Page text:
IT & Network Infrastructure : Dell's New Silicon Valley Headquarters to Shelter Recent Acquisitions

 
 
By Chris Preimesberger  |  Posted 2011-10-20 Email Print this article Print
 
 
 
 
 
 
 
 
Dell is continuing to act on its ambitions to compete with the biggest of the full-service IT hardware, software and service-provider market. The latest step on its expansion plans came on Oct. 19 when it officially opened a new Silicon Valley research and development center called the Dell Innovation Center. The two-building campus in Santa Clara, Calif., is located on a site once occupied by Palm Computing. Next door to the west is the headquarters of semiconductor maker Marvell Technology Group, which now occupies the old 3Com campus. CEO and founder Michael Dell welcomed a group of several hundred invitees to the traditional ribbon-cutting ceremony, including California Gov. Jerry Brown and Santa Clara Mayor Jamie Matthews. By 2012, the new research center will house some 700 Dell employees and workers of recently acquired companies including Scalent, Ocarina, Everdream and Zing. Following are some photos from the event and additional information on Dell's data center strategy.
 
 
 

About As California As You Can Get

Austin, Texas-based Dell's new palm-tree adorned research center is located in the north section of Santa Clara, just south of the San Francisco Bay. By next year it will house about 700 Dell employees—mostly employees of several recently acquired companies.
About As California As You Can Get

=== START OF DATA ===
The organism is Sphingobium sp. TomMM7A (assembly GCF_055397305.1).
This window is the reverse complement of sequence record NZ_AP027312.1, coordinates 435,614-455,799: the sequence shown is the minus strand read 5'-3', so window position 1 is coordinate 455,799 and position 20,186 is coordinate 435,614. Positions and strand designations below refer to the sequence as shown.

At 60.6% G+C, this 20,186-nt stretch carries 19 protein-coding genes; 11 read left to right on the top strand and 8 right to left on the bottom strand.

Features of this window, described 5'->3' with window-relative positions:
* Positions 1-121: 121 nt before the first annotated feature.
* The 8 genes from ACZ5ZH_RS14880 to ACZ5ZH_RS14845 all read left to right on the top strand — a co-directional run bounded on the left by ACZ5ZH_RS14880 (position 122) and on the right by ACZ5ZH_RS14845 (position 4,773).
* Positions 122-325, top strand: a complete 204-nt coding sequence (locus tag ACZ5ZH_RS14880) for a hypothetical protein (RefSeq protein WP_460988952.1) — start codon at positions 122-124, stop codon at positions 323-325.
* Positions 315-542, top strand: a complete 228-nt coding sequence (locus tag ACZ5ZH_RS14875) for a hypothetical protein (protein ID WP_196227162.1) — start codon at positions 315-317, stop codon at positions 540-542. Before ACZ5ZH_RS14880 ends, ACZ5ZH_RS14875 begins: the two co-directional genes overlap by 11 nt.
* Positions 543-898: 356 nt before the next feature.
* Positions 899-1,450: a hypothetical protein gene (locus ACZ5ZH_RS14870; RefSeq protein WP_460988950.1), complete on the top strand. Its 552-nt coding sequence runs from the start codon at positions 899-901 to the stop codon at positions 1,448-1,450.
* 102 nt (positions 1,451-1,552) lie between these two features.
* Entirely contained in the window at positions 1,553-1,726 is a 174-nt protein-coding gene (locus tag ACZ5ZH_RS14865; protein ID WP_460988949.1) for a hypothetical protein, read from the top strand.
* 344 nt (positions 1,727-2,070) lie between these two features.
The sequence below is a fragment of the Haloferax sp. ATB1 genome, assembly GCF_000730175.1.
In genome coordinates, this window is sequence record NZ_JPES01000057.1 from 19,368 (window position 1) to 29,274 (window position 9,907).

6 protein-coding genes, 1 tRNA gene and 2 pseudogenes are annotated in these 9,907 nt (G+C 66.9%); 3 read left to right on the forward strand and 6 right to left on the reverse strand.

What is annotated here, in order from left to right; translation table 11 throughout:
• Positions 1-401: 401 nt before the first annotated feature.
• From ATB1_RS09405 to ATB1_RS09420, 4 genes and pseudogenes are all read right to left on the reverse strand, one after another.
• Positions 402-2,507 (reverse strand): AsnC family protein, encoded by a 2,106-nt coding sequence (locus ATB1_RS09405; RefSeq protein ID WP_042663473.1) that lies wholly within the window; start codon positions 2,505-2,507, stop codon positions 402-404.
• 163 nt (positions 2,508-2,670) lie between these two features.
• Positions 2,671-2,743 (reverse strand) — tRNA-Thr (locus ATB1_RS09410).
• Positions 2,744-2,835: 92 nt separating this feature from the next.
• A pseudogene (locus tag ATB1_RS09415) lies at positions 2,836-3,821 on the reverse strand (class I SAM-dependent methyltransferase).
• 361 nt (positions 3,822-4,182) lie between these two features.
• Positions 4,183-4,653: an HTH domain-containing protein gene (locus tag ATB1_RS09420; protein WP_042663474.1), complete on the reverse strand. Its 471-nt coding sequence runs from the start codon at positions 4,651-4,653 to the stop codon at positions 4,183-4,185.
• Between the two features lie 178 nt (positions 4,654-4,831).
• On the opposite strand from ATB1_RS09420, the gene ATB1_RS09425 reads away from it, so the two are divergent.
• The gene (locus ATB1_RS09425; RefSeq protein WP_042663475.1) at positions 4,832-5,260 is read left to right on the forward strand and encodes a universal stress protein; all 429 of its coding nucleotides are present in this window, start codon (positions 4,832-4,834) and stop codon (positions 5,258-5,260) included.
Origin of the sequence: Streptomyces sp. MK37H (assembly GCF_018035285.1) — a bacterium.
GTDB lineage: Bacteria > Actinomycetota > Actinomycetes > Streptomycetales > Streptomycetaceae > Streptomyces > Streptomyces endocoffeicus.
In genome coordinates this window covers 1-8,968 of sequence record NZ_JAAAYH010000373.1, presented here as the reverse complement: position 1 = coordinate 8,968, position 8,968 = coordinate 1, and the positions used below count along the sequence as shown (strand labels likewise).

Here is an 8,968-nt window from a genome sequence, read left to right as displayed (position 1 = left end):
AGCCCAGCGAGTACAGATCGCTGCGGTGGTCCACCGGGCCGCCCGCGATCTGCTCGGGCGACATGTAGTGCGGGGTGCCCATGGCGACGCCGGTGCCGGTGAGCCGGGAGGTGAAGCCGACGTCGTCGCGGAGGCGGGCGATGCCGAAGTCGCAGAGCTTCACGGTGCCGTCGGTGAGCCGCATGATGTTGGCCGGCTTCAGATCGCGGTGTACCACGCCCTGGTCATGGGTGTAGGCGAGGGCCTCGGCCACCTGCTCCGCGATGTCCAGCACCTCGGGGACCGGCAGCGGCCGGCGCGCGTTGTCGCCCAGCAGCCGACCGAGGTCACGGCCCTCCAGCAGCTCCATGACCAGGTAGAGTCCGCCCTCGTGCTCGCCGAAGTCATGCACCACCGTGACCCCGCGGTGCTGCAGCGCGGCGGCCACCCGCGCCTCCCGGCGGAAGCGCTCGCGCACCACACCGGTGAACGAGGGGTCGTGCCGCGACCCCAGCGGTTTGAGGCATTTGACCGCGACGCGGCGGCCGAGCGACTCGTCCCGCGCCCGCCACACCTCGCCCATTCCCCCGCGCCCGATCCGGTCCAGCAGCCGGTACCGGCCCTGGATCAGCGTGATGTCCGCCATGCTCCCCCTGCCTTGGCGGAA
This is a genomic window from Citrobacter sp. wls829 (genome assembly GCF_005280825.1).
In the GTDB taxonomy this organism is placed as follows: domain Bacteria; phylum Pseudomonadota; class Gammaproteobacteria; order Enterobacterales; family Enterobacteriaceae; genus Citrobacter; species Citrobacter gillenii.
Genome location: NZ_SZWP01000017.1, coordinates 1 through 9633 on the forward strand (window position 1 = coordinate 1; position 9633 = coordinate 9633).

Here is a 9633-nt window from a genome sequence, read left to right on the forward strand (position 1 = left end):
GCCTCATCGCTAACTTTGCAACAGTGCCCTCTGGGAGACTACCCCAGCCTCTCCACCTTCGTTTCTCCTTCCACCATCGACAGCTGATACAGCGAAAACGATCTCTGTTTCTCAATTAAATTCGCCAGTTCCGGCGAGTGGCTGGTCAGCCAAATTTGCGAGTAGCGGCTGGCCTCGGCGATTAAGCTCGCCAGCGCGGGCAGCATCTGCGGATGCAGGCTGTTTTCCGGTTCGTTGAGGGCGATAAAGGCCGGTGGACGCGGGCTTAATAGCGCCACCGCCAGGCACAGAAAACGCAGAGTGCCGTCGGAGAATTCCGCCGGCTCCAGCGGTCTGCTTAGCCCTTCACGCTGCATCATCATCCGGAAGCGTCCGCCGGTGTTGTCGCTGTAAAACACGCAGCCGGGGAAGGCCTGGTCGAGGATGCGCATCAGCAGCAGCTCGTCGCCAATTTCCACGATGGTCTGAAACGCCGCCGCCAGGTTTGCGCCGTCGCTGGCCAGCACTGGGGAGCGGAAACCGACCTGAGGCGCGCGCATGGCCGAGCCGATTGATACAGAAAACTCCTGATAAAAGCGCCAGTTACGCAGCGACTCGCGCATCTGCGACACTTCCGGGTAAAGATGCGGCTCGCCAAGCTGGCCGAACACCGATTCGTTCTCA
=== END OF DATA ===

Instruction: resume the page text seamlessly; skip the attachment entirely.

Chris Preimesberger Chris Preimesberger was named Editor-in-Chief of Features & Analysis at eWEEK in November 2011. Previously he served eWEEK as Senior Writer, covering a range of IT sectors that include data center systems, cloud computing, storage, virtualization, green IT, e-discovery and IT governance. His blog, Storage Station, is considered a go-to information source. Chris won a national Folio Award for magazine writing in November 2011 for a cover story on Salesforce.com and CEO-founder Marc Benioff, and he has served as a judge for the SIIA Codie Awards since 2005. In previous IT journalism, Chris was a founding editor of both IT Manager's Journal and DevX.com and was managing editor of Software Development magazine. His diverse resume also includes: sportswriter for the Los Angeles Daily News, covering NCAA and NBA basketball, television critic for the Palo Alto Times Tribune, and Sports Information Director at Stanford University. He has served as a correspondent for The Associated Press, covering Stanford and NCAA tournament basketball, since 1983. He has covered a number of major events, including the 1984 Democratic National Convention, a Presidential press conference at the White House in 1993, the Emmy Awards (three times), two Rose Bowls, the Fiesta Bowl, several NCAA men's and women's basketball tournaments, a Formula One Grand Prix auto race, a heavyweight boxing championship bout (Ali vs. Spinks, 1978), and the 1985 Super Bowl. A 1975 graduate of Pepperdine University in Malibu, Calif., Chris has won more than a dozen regional and national awards for his work. He and his wife, Rebecca, have four children and reside in Redwood City, Calif.Follow on Twitter: editingwhiz
 
 
 
 
 
 

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